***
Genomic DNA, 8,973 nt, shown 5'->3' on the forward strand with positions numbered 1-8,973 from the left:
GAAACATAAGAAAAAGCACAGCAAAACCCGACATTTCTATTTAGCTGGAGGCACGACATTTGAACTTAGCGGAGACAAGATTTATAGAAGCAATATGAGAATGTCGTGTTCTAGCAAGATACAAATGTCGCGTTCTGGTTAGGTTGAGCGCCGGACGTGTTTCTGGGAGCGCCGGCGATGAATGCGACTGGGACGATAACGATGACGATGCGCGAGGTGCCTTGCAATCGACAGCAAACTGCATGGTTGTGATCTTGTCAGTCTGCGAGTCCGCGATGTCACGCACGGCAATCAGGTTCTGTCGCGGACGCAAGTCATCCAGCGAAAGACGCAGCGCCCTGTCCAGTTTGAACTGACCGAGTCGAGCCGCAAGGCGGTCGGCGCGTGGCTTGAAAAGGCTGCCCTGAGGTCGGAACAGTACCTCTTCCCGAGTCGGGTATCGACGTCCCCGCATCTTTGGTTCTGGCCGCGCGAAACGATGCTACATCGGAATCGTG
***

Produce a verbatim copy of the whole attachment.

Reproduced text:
Genomic DNA, 8,973 nt, shown 5'->3' on the forward strand with positions numbered 1-8,973 from the left:
GAAACATAAGAAAAAGCACAGCAAAACCCGACATTTCTATTTAGCTGGAGGCACGACATTTGAACTTAGCGGAGACAAGATTTATAGAAGCAATATGAGAATGTCGTGTTCTAGCAAGATACAAATGTCGCGTTCTGGTTAGGTTGAGCGCCGGACGTGTTTCTGGGAGCGCCGGCGATGAATGCGACTGGGACGATAACGATGACGATGCGCGAGGTGCCTTGCAATCGACAGCAAACTGCATGGTTGTGATCTTGTCAGTCTGCGAGTCCGCGATGTCACGCACGGCAATCAGGTTCTGTCGCGGACGCAAGTCATCCAGCGAAAGACGCAGCGCCCTGTCCAGTTTGAACTGACCGAGTCGAGCCGCAAGGCGGTCGGCGCGTGGCTTGAAAAGGCTGCCCTGAGGTCGGAACAGTACCTCTTCCCGAGTCGGGTATCGACGTCCCCGCATCTTTGGTTCTGGCCGCGCGAAACGATGCTACATCGGAATCGTG